Here I am reproducing in its entirety a post over on Facebook from my old college roommate and current TFA teacher, Jack Soltysik. Jack remains a friend, of course, and is the most motivated smart person I know. Since leaving college, we have kept in contact and my respect for his intellectual faculties and integrity has only grown.
On a side note, my 2000 National Spelling Bee winning brother went to Harvard to become a doctor ([sarcasm]and of course is now getting into finance [/sarcasm]) and as recently as 2007 told me that he sometimes had dinner with professors including Mankiw.
In any case, I agree with Jack on Mankiw. But here I’ll let him speak for himself. The entire post is worth reading:
A few years back, Mankiw wrote:
“Some students may view the economic mainstream as right of center. That assessment is probably correct, at least as judged by the universe of college professors. But the job of an introductory course is to present, as honestly as possible, the consensus of the profession. If the typical economist is more market-friendly than the typical literature professor, then that point of view will likely be reflected in the leading textbooks.”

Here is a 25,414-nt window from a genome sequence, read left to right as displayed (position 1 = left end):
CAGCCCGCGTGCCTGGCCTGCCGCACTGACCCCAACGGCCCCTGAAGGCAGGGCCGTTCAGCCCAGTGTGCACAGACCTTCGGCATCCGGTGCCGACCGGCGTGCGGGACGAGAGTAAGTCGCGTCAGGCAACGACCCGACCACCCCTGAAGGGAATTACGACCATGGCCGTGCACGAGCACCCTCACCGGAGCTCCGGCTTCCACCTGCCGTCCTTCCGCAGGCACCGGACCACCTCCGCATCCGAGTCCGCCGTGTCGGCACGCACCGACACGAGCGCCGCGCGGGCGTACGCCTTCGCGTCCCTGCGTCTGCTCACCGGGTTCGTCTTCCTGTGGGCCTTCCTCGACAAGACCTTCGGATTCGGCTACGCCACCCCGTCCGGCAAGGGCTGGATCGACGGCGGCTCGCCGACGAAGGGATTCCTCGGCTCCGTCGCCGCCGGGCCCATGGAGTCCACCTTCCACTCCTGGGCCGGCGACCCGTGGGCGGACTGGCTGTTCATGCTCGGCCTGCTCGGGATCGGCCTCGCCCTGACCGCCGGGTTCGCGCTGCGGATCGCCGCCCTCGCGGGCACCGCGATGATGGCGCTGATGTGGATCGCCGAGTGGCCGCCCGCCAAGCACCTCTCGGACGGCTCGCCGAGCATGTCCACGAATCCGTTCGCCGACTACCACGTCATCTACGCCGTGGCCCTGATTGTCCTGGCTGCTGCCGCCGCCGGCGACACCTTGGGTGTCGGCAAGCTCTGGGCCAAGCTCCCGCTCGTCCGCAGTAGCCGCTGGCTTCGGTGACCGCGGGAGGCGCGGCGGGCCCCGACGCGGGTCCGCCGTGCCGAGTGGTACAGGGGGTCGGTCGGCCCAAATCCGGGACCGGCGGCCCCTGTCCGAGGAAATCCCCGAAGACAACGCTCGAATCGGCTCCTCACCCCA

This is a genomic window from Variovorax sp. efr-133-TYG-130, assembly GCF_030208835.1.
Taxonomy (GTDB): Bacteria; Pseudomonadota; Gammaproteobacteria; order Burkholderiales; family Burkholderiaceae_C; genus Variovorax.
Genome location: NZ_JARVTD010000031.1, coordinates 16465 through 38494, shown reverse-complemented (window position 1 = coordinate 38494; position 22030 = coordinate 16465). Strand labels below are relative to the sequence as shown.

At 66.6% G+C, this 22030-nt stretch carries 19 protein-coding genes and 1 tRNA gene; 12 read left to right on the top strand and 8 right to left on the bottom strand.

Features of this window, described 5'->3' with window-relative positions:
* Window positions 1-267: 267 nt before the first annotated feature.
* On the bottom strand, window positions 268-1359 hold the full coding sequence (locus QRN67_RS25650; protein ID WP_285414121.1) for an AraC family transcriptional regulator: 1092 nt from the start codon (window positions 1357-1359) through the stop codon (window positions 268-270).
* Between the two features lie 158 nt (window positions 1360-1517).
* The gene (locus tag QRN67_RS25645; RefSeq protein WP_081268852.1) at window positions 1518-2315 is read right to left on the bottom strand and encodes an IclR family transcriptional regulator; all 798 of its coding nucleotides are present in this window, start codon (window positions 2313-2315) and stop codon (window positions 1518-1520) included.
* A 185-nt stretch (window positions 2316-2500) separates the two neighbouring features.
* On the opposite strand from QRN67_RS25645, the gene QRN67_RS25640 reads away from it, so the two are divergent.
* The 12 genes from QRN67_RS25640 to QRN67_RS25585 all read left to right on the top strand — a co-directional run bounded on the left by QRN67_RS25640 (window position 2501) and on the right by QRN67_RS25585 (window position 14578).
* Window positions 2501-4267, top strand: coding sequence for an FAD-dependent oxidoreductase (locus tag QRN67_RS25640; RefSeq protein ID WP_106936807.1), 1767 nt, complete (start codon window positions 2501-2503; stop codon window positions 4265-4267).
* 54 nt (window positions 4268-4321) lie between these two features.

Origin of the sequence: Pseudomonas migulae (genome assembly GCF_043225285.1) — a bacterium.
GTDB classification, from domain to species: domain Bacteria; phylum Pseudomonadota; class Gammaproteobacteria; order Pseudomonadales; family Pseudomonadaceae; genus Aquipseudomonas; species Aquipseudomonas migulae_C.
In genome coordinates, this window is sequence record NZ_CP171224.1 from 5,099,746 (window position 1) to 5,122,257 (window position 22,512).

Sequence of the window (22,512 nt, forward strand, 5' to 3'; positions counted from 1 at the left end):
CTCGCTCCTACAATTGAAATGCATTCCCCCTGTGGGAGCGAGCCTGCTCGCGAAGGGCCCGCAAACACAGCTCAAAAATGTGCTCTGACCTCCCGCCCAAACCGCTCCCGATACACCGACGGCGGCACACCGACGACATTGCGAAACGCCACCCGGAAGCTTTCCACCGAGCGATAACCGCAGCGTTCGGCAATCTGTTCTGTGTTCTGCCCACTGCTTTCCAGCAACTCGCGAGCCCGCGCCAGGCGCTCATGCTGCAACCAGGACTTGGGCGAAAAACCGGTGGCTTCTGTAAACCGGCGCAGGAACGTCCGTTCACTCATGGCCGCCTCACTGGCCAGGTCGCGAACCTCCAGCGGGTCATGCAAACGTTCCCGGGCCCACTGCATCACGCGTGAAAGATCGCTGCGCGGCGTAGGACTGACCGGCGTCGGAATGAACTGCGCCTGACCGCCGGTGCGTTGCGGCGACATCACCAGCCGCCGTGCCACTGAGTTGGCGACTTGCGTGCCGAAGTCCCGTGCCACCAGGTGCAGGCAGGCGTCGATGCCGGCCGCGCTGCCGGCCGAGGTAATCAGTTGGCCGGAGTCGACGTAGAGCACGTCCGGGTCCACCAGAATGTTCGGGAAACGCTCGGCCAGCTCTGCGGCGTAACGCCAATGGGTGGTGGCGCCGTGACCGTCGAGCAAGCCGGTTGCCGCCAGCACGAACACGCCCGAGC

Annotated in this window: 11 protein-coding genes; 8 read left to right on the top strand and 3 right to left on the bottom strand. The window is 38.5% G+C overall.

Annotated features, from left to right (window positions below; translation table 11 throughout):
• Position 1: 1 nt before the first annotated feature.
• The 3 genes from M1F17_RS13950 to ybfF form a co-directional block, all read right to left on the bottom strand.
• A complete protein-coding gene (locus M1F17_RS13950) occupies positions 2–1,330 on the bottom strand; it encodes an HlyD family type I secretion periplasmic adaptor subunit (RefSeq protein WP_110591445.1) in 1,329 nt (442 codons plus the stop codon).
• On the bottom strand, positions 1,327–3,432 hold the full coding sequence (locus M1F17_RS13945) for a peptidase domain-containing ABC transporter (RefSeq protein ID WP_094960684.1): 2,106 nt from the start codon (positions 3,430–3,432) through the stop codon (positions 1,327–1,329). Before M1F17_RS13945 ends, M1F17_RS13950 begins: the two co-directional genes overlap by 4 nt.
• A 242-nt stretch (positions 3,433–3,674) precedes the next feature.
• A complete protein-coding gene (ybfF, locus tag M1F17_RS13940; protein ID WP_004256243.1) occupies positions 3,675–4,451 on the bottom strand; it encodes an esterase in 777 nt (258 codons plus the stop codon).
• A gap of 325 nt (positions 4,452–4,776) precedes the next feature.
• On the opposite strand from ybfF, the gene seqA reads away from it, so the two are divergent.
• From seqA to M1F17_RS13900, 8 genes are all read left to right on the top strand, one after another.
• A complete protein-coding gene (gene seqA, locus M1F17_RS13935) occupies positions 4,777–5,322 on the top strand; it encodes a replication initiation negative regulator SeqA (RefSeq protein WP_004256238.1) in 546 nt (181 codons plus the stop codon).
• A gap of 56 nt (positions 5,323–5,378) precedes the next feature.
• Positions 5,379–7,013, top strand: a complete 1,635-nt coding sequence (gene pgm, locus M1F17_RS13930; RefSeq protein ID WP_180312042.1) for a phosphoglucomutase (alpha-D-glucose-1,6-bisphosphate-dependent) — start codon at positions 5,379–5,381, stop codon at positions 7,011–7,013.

I think that I’m *generally* satisfied with this approach to academic openness and freedom. Sociologists are to the left of political scientists which are to the left of economists (please keep in mind that something like 80-90% of economists identify as Democrats and the the numbers for journal editors are higher). I don’t think any discipline is crazy; I think most ideas in college curricula are reasonable and to the extent that you disagree with models of thinking, don’t take the course; and if you can’t avoid the course, it will probably do good for you to be exposed to contrarian ideas; and you will have plenty of opportunities to study and read about whatever the hell you want.
But I think a bigger issue is that the foundations of economics, by the beginning of the 20th century, were divorced from ethics, rewedded to calculus, and there has been very little looking back. When Keynes weaved together his General Theory to get a trodden world out of the depression, the entire “trick” was analytical; it was done on pen and paper with maths. He opens up his book by saying:
“The classical theorists resemble Euclidean geometers in a non-Euclidean world who, discovering that in experience straight lines apparently parallel often meet, rebuke the lines for not keeping straight—as the only remedy for the unfortunate collisions which are occurring. Yet, in truth, there is no remedy except to thro over the axiom of parallels and to work out a non-Euclidean geometry.”